* Q4 adjusted net income 104.8 mln euros vs f‘cast 124 mln
* Revenue 4.28 bln vs f‘cast 4.34 bln
* Says does not see acceleration of growth
* Shares down 8 pct, retreat from near 7-year high (Adds CFO comments, analyst quote, shares)
By Sara Webb
AMSTERDAM, Feb 20 (Reuters) - Dutch staffing firm Randstad reported lower-than-expected fourth-quarter earnings and said it expected only a gradual improvement in the current quarter because of the patchy economic recovery, pushing its shares down 8 percent.
Randstad, which provides temporary staff for businesses in Europe and North America, operates in a sector that is seen as a barometer for economic health, as companies tend to hire temporary staff at the beginning of a recovery when most businesses are reluctant to add to their permanent headcount.
“At this stage, we do not see an acceleration of growth, but recent market data suggest the gradual recovery is likely to continue,” Randstad said in a statement.
Revenue per working day on a comparable basis grew 2.2 percent in the fourth quarter, rising to 3.2 percent in January. But Randstad said the recovery in Europe was proving fragile, while its business in North America was hit by bad weather in January and February.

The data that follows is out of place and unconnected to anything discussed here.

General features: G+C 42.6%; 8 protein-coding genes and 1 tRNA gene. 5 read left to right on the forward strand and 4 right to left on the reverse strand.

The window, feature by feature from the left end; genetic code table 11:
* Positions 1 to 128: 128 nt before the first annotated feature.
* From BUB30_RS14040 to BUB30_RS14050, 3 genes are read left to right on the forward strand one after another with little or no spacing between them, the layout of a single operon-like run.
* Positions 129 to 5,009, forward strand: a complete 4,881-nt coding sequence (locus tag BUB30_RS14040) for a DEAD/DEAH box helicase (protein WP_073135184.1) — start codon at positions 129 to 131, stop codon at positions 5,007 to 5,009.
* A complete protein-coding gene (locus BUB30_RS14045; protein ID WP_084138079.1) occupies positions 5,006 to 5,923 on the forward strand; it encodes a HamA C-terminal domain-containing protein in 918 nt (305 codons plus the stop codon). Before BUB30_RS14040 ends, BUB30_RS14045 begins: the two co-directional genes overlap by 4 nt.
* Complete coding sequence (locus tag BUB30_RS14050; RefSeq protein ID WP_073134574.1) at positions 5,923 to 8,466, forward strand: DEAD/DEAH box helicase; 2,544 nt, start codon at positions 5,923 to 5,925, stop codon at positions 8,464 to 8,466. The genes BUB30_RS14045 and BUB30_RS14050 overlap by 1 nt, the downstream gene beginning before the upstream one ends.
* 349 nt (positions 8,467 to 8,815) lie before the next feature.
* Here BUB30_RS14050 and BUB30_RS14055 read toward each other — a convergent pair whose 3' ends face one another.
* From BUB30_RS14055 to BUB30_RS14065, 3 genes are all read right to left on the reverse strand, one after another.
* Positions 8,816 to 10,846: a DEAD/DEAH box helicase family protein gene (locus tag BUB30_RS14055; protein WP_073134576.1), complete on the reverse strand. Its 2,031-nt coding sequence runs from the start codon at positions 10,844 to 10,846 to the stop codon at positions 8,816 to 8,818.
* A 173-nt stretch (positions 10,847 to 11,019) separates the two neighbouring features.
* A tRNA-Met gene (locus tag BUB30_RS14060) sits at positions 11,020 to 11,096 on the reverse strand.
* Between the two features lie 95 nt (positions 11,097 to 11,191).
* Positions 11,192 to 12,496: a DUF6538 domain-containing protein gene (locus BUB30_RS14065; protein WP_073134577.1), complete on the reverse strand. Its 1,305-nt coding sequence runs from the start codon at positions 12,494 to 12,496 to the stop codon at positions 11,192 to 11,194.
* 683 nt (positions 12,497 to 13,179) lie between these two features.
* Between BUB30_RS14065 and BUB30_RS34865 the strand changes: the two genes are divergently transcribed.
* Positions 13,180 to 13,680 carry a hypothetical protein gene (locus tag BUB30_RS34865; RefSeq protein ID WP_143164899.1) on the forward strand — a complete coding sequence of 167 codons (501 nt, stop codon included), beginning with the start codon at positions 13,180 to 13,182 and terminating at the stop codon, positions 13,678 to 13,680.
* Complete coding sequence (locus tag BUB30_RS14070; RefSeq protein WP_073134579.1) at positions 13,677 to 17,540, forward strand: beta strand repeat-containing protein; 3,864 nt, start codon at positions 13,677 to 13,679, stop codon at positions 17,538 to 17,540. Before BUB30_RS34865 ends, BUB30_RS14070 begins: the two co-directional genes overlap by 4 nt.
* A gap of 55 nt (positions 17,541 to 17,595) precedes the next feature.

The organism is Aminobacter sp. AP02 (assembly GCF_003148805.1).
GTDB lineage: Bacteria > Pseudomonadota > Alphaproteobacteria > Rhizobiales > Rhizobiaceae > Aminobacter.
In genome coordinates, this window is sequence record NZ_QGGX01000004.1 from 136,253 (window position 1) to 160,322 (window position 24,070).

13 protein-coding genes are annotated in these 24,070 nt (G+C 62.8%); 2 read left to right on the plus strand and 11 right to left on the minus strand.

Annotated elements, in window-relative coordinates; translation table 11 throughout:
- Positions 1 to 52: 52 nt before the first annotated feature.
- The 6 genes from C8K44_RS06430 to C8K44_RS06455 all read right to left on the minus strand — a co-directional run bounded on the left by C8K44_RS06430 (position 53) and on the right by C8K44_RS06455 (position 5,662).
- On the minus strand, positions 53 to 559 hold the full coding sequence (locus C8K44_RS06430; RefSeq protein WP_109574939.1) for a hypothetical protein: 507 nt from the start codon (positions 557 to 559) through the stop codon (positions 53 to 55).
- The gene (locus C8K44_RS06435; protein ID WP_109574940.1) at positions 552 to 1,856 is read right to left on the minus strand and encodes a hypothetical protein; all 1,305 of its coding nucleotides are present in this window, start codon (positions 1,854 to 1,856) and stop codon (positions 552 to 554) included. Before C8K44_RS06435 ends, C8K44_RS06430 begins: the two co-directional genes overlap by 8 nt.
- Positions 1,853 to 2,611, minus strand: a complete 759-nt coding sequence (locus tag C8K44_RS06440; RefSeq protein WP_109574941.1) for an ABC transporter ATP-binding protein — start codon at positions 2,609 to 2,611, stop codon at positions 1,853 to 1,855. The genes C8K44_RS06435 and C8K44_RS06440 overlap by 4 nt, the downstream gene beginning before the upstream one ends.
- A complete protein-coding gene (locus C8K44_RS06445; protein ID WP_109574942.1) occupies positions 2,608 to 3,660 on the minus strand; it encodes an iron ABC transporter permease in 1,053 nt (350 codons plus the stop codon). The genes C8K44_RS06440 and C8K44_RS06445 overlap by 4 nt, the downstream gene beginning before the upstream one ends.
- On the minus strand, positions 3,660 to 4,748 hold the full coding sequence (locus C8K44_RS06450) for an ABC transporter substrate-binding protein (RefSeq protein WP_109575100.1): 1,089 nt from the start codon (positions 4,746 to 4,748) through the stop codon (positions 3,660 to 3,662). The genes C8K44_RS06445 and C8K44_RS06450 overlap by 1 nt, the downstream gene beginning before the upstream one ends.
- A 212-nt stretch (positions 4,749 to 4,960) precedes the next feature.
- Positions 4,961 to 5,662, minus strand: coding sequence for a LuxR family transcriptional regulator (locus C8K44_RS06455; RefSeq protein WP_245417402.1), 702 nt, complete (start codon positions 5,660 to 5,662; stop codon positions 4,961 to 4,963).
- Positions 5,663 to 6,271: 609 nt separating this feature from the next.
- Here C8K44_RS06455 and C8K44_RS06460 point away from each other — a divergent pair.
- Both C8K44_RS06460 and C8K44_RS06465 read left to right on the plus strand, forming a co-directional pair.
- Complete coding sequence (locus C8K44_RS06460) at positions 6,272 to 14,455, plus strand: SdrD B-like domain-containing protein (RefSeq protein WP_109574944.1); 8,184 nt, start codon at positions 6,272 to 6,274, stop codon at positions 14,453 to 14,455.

The outlook countered hopes for signs of a more robust recovery in Europe.
“They really need to see an acceleration,” said David Tailleur, analyst at Rabobank, particularly after fourth-quarter results came in below consensus estimates because of currency effects and marketing costs.
Randstad shares were down 8.7 percent at 44.9 euros by 0921 GMT, retreating from a near seven-year high of 49.845 set in recent sessions.
Robert Jan van de Kraats, chief financial officer, said the company saw the strongest signs of improvement in countries such as Germany, Sweden, Portugal, Spain and the United Kingdom, whereas France, the Netherlands and Belgian were proving slower to pick up.
“The recovery is in the blue-collar sector, in manufacturing and logistics, in the automotive and transport sectors, while financial services is lagging,” van de Kraats told Reuters.
“That’s very much in line with what you would expect - first you need hands, then you need banks.”
Randstad reported adjusted net income of 104.8 million euros ($144.1 million) on revenue of 4.28 billion, both up 1 percent from a year ago. Analysts in a poll commissioned by Reuters had forecast adjusted net income of 124 million and revenue of 4.34 billion.
$1 = 0.7271 euros Editing by David Holmes